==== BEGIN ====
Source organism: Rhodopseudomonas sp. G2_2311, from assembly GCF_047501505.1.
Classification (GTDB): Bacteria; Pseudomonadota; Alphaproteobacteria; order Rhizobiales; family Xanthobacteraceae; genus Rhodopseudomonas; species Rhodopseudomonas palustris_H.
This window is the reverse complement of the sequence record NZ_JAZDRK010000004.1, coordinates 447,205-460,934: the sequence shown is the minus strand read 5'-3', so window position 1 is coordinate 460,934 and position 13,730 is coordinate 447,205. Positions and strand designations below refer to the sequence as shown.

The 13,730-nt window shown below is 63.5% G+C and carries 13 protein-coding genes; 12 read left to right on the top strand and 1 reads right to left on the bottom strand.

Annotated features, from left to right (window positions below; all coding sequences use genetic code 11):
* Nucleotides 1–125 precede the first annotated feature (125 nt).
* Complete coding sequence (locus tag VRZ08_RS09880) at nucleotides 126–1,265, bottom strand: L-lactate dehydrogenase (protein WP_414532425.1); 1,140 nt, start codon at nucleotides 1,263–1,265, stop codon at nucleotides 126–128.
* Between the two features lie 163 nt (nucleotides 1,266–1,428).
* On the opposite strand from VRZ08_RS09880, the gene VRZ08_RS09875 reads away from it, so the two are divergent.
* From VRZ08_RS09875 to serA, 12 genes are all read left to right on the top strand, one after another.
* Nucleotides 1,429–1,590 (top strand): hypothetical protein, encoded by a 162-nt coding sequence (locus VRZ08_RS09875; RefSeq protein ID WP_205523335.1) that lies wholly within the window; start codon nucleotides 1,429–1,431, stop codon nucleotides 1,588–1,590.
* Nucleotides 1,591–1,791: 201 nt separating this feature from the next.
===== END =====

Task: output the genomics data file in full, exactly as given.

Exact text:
Source organism: Rhodopseudomonas sp. G2_2311, from assembly GCF_047501505.1.
Classification (GTDB): Bacteria; Pseudomonadota; Alphaproteobacteria; order Rhizobiales; family Xanthobacteraceae; genus Rhodopseudomonas; species Rhodopseudomonas palustris_H.
This window is the reverse complement of the sequence record NZ_JAZDRK010000004.1, coordinates 447,205-460,934: the sequence shown is the minus strand read 5'-3', so window position 1 is coordinate 460,934 and position 13,730 is coordinate 447,205. Positions and strand designations below refer to the sequence as shown.

The 13,730-nt window shown below is 63.5% G+C and carries 13 protein-coding genes; 12 read left to right on the top strand and 1 reads right to left on the bottom strand.

Annotated features, from left to right (window positions below; all coding sequences use genetic code 11):
* Nucleotides 1–125 precede the first annotated feature (125 nt).
* Complete coding sequence (locus tag VRZ08_RS09880) at nucleotides 126–1,265, bottom strand: L-lactate dehydrogenase (protein WP_414532425.1); 1,140 nt, start codon at nucleotides 1,263–1,265, stop codon at nucleotides 126–128.
* Between the two features lie 163 nt (nucleotides 1,266–1,428).
* On the opposite strand from VRZ08_RS09880, the gene VRZ08_RS09875 reads away from it, so the two are divergent.
* From VRZ08_RS09875 to serA, 12 genes are all read left to right on the top strand, one after another.
* Nucleotides 1,429–1,590 (top strand): hypothetical protein, encoded by a 162-nt coding sequence (locus VRZ08_RS09875; RefSeq protein ID WP_205523335.1) that lies wholly within the window; start codon nucleotides 1,429–1,431, stop codon nucleotides 1,588–1,590.
* Nucleotides 1,591–1,791: 201 nt separating this feature from the next.